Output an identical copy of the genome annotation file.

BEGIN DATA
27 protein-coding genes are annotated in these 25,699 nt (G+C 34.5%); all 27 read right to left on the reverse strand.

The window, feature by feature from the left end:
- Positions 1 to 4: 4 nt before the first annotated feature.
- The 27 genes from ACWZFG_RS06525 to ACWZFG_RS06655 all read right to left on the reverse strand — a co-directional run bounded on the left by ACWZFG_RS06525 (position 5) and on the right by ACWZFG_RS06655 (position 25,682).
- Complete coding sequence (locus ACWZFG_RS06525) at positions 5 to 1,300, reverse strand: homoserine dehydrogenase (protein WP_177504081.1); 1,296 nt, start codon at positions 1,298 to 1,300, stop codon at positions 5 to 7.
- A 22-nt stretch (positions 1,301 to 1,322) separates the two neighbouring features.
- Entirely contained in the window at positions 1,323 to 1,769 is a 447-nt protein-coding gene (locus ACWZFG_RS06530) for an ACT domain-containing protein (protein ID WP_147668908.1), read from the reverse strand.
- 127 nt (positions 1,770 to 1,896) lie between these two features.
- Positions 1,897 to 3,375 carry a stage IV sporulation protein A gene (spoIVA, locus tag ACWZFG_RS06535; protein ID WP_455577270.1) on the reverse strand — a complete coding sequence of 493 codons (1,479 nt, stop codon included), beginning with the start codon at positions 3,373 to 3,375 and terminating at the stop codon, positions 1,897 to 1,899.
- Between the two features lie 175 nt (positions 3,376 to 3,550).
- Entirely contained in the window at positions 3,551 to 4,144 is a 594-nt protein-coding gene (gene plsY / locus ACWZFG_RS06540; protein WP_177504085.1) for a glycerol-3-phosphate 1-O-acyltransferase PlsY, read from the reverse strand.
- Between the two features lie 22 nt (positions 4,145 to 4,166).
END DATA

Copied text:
27 protein-coding genes are annotated in these 25,699 nt (G+C 34.5%); all 27 read right to left on the reverse strand.

The window, feature by feature from the left end:
- Positions 1 to 4: 4 nt before the first annotated feature.
- The 27 genes from ACWZFG_RS06525 to ACWZFG_RS06655 all read right to left on the reverse strand — a co-directional run bounded on the left by ACWZFG_RS06525 (position 5) and on the right by ACWZFG_RS06655 (position 25,682).
- Complete coding sequence (locus ACWZFG_RS06525) at positions 5 to 1,300, reverse strand: homoserine dehydrogenase (protein WP_177504081.1); 1,296 nt, start codon at positions 1,298 to 1,300, stop codon at positions 5 to 7.
- A 22-nt stretch (positions 1,301 to 1,322) separates the two neighbouring features.
- Entirely contained in the window at positions 1,323 to 1,769 is a 447-nt protein-coding gene (locus ACWZFG_RS06530) for an ACT domain-containing protein (protein ID WP_147668908.1), read from the reverse strand.
- 127 nt (positions 1,770 to 1,896) lie between these two features.
- Positions 1,897 to 3,375 carry a stage IV sporulation protein A gene (spoIVA, locus tag ACWZFG_RS06535; protein ID WP_455577270.1) on the reverse strand — a complete coding sequence of 493 codons (1,479 nt, stop codon included), beginning with the start codon at positions 3,373 to 3,375 and terminating at the stop codon, positions 1,897 to 1,899.
- Between the two features lie 175 nt (positions 3,376 to 3,550).
- Entirely contained in the window at positions 3,551 to 4,144 is a 594-nt protein-coding gene (gene plsY / locus ACWZFG_RS06540; protein WP_177504085.1) for a glycerol-3-phosphate 1-O-acyltransferase PlsY, read from the reverse strand.
- Between the two features lie 22 nt (positions 4,145 to 4,166).